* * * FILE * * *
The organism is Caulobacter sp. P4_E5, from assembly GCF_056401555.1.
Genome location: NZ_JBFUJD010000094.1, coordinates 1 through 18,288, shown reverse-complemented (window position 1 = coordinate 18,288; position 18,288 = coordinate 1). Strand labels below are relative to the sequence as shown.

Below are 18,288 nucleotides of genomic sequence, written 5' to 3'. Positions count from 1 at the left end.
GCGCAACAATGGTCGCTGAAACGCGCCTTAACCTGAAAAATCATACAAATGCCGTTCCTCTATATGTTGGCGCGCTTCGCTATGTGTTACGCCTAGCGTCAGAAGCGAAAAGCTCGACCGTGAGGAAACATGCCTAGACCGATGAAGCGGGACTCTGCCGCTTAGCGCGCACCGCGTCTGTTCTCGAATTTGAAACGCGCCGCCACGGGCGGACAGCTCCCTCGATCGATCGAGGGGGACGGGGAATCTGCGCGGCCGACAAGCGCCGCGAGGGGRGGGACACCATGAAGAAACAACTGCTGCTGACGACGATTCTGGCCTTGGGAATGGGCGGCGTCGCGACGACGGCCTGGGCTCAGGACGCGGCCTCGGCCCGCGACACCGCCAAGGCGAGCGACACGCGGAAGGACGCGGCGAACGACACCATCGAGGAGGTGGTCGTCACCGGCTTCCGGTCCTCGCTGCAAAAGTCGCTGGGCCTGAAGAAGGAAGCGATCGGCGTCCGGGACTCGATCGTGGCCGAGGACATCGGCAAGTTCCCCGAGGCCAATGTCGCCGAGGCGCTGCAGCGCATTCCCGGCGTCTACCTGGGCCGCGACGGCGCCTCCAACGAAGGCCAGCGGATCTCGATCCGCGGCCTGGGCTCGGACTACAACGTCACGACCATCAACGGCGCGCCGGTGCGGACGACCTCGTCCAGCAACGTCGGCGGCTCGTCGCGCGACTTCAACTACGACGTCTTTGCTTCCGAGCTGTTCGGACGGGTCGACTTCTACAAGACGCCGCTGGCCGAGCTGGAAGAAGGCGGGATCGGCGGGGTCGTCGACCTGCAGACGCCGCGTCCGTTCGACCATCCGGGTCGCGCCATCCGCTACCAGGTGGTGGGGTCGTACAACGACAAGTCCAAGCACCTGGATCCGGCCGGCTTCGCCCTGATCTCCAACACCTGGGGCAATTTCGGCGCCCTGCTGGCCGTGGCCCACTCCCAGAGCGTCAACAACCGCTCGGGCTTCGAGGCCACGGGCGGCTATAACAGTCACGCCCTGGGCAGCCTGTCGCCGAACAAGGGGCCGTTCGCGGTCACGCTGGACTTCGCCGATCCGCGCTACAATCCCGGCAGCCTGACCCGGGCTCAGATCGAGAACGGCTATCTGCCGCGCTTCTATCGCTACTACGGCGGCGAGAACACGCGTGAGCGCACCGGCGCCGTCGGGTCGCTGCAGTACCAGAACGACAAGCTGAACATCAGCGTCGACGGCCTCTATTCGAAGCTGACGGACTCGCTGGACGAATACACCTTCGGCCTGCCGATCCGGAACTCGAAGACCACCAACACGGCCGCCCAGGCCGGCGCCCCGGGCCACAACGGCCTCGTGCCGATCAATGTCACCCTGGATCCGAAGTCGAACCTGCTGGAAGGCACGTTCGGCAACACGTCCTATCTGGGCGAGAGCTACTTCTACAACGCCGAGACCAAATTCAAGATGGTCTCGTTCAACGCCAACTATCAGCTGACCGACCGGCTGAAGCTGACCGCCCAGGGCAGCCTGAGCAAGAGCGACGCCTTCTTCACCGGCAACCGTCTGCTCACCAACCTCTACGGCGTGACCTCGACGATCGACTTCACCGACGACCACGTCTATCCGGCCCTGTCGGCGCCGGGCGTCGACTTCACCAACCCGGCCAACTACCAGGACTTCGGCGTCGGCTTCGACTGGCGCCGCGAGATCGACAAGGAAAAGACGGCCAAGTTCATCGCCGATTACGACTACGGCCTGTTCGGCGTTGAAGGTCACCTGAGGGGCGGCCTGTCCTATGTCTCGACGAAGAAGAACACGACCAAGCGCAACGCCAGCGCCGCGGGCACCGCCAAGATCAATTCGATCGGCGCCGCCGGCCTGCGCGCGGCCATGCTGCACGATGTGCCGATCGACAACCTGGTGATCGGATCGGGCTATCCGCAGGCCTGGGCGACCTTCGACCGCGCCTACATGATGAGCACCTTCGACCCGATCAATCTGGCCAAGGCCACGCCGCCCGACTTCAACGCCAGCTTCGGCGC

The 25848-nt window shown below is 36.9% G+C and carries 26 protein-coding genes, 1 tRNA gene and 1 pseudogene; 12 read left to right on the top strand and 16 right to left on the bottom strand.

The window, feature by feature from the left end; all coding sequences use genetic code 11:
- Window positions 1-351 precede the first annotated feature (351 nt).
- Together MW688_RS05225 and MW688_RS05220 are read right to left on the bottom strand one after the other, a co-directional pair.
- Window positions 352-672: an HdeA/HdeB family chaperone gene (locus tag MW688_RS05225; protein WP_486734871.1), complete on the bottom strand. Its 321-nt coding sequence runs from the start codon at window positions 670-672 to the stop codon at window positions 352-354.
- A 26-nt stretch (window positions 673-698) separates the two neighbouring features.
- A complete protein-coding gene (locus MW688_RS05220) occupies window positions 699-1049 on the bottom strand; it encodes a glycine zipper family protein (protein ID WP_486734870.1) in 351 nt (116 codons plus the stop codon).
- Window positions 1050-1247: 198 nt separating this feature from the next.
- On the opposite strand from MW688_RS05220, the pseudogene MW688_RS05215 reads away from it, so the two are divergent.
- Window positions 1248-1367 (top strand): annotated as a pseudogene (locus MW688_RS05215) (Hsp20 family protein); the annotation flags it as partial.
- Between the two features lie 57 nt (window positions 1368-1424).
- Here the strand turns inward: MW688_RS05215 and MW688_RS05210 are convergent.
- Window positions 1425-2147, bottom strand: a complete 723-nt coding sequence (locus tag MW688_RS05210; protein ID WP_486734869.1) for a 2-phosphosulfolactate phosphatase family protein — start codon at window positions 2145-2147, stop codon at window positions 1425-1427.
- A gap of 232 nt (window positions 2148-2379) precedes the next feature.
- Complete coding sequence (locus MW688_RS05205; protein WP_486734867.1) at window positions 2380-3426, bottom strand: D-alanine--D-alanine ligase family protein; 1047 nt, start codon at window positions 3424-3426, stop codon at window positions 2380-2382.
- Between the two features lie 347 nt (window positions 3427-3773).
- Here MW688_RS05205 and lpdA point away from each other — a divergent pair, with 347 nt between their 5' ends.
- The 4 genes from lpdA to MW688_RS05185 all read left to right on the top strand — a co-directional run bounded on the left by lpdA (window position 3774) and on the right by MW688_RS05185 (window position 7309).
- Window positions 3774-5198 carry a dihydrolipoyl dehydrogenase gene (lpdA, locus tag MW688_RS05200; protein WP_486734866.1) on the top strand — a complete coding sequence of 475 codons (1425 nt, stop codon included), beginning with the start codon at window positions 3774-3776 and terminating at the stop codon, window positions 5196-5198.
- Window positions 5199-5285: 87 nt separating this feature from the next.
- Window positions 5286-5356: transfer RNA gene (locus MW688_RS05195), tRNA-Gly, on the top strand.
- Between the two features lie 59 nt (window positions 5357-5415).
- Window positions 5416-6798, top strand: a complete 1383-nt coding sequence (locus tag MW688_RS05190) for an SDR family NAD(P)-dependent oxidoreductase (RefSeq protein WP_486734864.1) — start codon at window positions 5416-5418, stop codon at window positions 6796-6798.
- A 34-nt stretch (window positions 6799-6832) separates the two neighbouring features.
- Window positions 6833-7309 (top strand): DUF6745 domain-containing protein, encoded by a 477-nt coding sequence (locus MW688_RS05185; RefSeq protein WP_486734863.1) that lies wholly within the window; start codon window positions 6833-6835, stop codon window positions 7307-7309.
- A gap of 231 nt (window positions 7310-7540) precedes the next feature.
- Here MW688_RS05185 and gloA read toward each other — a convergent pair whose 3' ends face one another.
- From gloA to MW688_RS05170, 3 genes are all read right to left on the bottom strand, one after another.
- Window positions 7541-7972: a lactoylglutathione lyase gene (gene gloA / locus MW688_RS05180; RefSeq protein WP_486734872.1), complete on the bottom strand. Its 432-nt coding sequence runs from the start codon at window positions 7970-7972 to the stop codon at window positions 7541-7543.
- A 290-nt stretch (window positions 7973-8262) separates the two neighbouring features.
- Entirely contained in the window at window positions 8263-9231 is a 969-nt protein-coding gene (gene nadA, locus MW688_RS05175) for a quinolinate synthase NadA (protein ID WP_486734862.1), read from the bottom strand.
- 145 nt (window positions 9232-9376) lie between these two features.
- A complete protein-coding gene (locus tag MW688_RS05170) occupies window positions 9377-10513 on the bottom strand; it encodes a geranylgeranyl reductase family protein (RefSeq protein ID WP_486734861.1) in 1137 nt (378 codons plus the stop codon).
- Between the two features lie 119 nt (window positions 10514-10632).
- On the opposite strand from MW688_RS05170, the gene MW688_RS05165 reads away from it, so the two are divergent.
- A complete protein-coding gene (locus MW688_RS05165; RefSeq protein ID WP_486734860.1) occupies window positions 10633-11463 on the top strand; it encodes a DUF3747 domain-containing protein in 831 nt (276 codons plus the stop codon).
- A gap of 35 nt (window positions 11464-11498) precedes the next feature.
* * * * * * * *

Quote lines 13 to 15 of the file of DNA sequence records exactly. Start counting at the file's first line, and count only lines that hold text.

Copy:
- On the opposite strand from MW688_RS05220, the pseudogene MW688_RS05215 reads away from it, so the two are divergent.
- Window positions 1248-1367 (top strand): annotated as a pseudogene (locus MW688_RS05215) (Hsp20 family protein); the annotation flags it as partial.
- Between the two features lie 57 nt (window positions 1368-1424).